Capra and Talley have an extra flair for touch. Capra is a proper version of Tanner Morris. Talley, a left-handed hitter, plays a mix of first, second and third. Both are plus bats without much power or much to contribute defensively. The cafe is more of a well-rounded type of outdoor extra. Giraldo and De Castro were once touted international prospects who didn’t perform well enough with the bat to make the main section of the list. De Los Santos has gotten stronger and is still a good average hitter, but his swing is pretty stiff and out of control.

Not Enough Strikes
Julian Fernández, RHP
Ben Baggett, RHP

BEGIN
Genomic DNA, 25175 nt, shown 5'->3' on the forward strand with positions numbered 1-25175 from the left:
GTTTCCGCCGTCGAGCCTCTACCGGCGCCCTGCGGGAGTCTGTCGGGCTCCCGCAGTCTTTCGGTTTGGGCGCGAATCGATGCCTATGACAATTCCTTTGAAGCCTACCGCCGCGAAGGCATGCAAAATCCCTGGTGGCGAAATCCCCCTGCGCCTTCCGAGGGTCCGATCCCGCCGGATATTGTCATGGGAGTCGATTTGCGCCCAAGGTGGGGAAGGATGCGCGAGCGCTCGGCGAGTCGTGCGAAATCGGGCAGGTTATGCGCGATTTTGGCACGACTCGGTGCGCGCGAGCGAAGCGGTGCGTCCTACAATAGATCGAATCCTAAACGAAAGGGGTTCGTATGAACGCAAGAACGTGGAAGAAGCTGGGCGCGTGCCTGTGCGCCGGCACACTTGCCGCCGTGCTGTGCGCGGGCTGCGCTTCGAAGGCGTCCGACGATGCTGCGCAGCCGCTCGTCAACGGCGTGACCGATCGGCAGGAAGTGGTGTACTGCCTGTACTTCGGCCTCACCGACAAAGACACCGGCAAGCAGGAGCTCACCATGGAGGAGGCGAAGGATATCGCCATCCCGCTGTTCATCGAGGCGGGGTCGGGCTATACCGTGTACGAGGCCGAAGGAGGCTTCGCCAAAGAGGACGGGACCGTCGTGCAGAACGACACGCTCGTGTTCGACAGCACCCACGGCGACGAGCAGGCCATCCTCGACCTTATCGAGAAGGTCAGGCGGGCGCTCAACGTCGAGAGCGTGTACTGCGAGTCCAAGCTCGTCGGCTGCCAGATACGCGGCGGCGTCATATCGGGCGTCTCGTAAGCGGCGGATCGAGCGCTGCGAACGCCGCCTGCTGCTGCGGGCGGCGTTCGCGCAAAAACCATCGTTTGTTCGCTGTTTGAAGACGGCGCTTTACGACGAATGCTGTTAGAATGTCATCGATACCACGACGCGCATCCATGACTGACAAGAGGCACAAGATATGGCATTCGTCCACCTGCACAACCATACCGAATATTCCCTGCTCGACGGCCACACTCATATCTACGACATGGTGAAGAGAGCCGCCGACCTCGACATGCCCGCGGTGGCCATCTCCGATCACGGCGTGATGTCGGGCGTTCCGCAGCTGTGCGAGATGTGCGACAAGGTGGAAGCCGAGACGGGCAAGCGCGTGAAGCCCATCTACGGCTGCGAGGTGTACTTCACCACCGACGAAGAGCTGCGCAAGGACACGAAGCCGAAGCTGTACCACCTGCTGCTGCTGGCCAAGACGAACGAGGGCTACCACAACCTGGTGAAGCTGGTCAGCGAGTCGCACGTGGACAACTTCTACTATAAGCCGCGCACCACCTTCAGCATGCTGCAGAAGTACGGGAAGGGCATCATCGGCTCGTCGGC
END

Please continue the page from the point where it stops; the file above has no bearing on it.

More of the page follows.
Jimmy Robbins, LHP
Jimmy Burnette, LHP
Jol Concepcion, RHP
Trent Palmer, RHP
Chad Dallas, RHP

Fernández, now 27, has been at the bottom of prospect lists for more than half a decade, falling hard for multiple teams, being a Rule 5 and now with the Jays on a minor league deal. He’s still sitting 97-98 mph, so let’s see what happens with the change of scenery. Baggett sits 93-95 and has a knockout ball. Robbins and Burnette are low pitching lefties with good sliders and both could be lefty specialists. Concepcion is a low-calorie version of Fernández. sits 94-95. Palmer is an athlete with a good slider and changeup. He had TJ late in 2022. Dallas was supposed to be a slider monster in that one, but he didn’t make a jump in his first full season after getting hired by Tennessee.

Flying Power-Over-Hit
Rainer Nunez, 1B
Zach Britton, OF